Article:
Coanda is partnering with Calgary garment manufacturer, Canadian Zodiac to develop and manufacture face masks. Coanda has set up a testing facility in its Burnaby laboratory to help Zodiac evaluate the suitability of using readily accessible materials for face mask manufacturing. Coanda’s team of scientists and engineers launched the program late last month, testing a wide range of materials.
The need for face masks has spurred clothing manufacturers such as Canadian Zodiac to switch their production facility from making garments to producing masks.
“Pivoting our production to make masks has allowed us to keep our staff employed” Canadian Zodiac co-founder Rich Allan
Zodiac was able to reconfigure its manufacturing quickly – using the fabrics they already had on hand meant a fast production turnaround could be achieved but raised an important concern:
To answer this simple question, Allan reached out to Coanda’s Calgary office to see if they could help.
Coanda Research typically focuses its engineers, physicists, and mathematicians on large-scale industrial problems; but CEO Dr. Darwin Kiel knew his team had the right skillset to produce current, state-of-the-art information to help track how COVID-19 spreads.
“Mask testing is just one of several COVID-19 related projects we are currently involved with,” CEO Dr. Darwin Kiel
The Coanda team is studying the performance of different mask materials and methods of construction by spraying atomized liquid through various designs in a controlled lab environment, evaluating the filtering effectiveness using advanced laser measurement techniques.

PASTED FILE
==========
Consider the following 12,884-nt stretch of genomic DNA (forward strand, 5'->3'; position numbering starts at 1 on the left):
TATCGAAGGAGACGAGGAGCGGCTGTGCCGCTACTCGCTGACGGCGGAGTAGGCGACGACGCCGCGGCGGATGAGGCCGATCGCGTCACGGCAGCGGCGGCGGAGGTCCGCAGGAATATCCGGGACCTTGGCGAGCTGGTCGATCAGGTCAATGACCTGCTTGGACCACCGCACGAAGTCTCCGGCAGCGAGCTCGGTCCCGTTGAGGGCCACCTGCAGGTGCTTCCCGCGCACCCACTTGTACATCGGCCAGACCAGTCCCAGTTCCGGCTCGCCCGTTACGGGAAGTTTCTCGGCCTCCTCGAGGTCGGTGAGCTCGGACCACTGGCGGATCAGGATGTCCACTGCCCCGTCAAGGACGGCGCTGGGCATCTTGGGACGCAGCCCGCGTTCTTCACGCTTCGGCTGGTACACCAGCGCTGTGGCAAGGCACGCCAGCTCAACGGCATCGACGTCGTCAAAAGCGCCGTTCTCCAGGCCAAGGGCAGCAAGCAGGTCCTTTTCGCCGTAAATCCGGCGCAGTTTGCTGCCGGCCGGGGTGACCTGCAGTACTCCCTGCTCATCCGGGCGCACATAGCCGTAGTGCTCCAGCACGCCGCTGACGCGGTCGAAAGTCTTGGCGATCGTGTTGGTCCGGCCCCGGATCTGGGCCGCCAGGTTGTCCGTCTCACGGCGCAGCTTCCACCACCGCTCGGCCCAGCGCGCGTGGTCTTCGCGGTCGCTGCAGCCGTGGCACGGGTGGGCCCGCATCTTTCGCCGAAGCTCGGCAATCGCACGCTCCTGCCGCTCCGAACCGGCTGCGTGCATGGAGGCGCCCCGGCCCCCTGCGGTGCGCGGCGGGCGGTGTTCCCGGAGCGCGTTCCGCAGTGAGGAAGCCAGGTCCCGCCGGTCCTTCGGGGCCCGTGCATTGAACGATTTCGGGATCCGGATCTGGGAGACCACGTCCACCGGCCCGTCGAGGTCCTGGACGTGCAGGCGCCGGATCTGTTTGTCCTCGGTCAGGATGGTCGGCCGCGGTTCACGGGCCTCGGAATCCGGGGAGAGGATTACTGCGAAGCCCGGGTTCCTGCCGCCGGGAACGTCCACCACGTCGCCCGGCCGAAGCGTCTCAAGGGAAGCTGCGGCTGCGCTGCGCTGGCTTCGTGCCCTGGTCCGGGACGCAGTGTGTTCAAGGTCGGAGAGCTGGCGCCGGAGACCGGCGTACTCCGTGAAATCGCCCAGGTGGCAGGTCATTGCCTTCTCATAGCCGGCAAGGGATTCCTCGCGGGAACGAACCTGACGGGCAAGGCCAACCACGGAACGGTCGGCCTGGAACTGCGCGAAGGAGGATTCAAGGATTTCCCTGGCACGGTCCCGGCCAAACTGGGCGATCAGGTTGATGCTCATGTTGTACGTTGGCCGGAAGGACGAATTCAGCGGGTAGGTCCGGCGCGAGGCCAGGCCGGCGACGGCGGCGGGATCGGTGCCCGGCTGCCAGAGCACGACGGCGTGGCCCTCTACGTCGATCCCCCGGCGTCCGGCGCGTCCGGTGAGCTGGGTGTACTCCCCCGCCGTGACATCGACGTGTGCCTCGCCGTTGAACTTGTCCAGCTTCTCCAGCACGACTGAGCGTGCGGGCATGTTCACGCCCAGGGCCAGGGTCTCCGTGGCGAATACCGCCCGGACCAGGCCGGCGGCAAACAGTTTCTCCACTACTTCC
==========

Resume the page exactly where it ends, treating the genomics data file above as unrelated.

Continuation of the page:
Progress is already well underway. Testing results indicate that masks constructed from tightly woven textiles made of natural fibres and having a napped texture, such as brushed cotton flannel, provide the best filtration of droplets in the 1-10 micron range, and that multiple layers are more effective than single ones. These findings are consistent with the current recommendations by public health authorities, which are based primarily on measurements of sub-micron particles.
Meanwhile, Canadian Zodiac’s first shipments of masks have already been donated to authorities as far afield as Atlantic Heath who operate facilities in hard hit areas such as New York and New Jersey. Masks are also available online at canadianzodiac.com for purchase by the general public for $15, although priority is given to frontline workers and service providers.
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